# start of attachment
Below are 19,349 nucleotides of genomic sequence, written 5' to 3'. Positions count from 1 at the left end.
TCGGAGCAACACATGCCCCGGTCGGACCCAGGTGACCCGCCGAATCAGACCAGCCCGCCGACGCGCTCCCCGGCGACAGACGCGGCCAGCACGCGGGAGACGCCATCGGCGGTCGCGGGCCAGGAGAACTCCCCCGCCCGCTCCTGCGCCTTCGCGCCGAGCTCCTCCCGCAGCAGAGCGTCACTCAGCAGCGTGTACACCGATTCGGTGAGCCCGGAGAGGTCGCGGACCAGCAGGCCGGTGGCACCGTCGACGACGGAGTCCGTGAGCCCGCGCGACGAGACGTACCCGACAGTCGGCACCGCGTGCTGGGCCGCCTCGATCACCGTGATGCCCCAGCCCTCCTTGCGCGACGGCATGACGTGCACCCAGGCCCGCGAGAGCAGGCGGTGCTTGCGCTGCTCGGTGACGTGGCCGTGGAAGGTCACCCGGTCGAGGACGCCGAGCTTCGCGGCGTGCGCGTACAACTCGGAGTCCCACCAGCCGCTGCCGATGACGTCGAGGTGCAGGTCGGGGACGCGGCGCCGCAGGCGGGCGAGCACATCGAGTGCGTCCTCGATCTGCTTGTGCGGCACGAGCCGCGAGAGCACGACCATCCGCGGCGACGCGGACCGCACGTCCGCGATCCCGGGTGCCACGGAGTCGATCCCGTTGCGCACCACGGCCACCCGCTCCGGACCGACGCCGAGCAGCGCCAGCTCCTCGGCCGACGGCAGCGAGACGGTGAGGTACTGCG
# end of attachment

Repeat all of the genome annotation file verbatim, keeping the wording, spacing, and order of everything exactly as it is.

Below are 19,349 nucleotides of genomic sequence, written 5' to 3'. Positions count from 1 at the left end.
TCGGAGCAACACATGCCCCGGTCGGACCCAGGTGACCCGCCGAATCAGACCAGCCCGCCGACGCGCTCCCCGGCGACAGACGCGGCCAGCACGCGGGAGACGCCATCGGCGGTCGCGGGCCAGGAGAACTCCCCCGCCCGCTCCTGCGCCTTCGCGCCGAGCTCCTCCCGCAGCAGAGCGTCACTCAGCAGCGTGTACACCGATTCGGTGAGCCCGGAGAGGTCGCGGACCAGCAGGCCGGTGGCACCGTCGACGACGGAGTCCGTGAGCCCGCGCGACGAGACGTACCCGACAGTCGGCACCGCGTGCTGGGCCGCCTCGATCACCGTGATGCCCCAGCCCTCCTTGCGCGACGGCATGACGTGCACCCAGGCCCGCGAGAGCAGGCGGTGCTTGCGCTGCTCGGTGACGTGGCCGTGGAAGGTCACCCGGTCGAGGACGCCGAGCTTCGCGGCGTGCGCGTACAACTCGGAGTCCCACCAGCCGCTGCCGATGACGTCGAGGTGCAGGTCGGGGACGCGGCGCCGCAGGCGGGCGAGCACATCGAGTGCGTCCTCGATCTGCTTGTGCGGCACGAGCCGCGAGAGCACGACCATCCGCGGCGACGCGGACCGCACGTCCGCGATCCCGGGTGCCACGGAGTCGATCCCGTTGCGCACCACGGCCACCCGCTCCGGACCGACGCCGAGCAGCGCCAGCTCCTCGGCCGACGGCAGCGAGACGGTGAGGTACTGCG